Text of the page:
Tadley, Hampshire, England Piano Removals

Perhaps you're looking for a company to move your piano, or perhaps you are just moving house and need a company that can do both. The following pages list companies that specialise in moving pianos and companies who do general house removal and have the equipment to move your piano. Some companies just do local deliveries, some pick up in your town and will deliver anywhere in the UK Others can pick up anywhere and deliver anywhere in the UK, Ireland and Europe..

If you are a piano removal company or high street music retail shop who move pianos and wish your free advertisement to be included on one of the pages listed below, please click on "Add a Piano Mover" and add your details. The Association of Blind Piano Tuners reserves the right to refuse or remove an entry from the piano remval pages.

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Featured Listings

  • Cheshire Pianos Removals

    Woodacre Farm, Warrington Road
    Statham
    Lymm, Cheshire WA13 9BT
    England

    Cheshire Pianos has an experienced and dedicated

  • AMH Pianos Services London

    95 Strongbow Crescent
    Eltham, London SE9 1DW
    England

    AMH Pianos Services London Offers Piano Removals

  • South London Piano Moving

    17a Electric Ln
    Brixton, London SW9 8LA
    England

    South London Piano Moving is a friendly and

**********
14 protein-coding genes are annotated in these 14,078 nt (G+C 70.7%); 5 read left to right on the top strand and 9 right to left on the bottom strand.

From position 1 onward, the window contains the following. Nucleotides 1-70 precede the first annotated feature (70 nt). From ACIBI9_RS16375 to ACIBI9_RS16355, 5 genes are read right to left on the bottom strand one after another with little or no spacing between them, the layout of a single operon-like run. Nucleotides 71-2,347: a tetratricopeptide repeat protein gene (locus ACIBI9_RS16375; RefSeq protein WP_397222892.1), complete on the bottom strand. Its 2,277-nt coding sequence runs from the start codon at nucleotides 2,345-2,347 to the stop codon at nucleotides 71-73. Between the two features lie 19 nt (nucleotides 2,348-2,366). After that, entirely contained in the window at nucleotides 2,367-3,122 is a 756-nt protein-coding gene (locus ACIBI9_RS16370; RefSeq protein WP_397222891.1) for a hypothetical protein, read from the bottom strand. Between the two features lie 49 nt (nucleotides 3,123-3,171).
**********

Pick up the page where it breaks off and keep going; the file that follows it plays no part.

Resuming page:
• North London Piano Moving

    20 Red Lion St
    Holborn, London WC1R 4PQ
    England

    North London Piano Moving professional team can




Did You Know Piano Facts

1709
The year 1709 is the one most sources give for the appearance of aninstrument which can truly be called a "Pianoforte." The writer Scipione Maffei wrote an article that year about the pianoforte created by Bartolomeo Cristofori (1655-1732), who had probably produced four "gravicembali col piano e forte" or harpsichords with soft and loud. This instrument featured the first real escapement mechanism and is often called a "hammer harpsichord." The small hammers were leather covered. It had bichords throughout, and all the dampers were wedge-shaped. By 1726 he seems to have fitteda stop for the action to make the hammers strike only one of twostrings. He had produced about twenty pianos by this time and thenhe is presumed to have gone back to making harpsichords,probably from the lack of interest in his pianos. Three of hispianos remain extant today: one with four octaves, dated 1720, is in NewYork; one with four and a half octaves, from 1726, is in Leipzig,Germany; and there is one in Rome from 1722. There are approximately ten plucked instruments surviving today with the name Cristofori on them.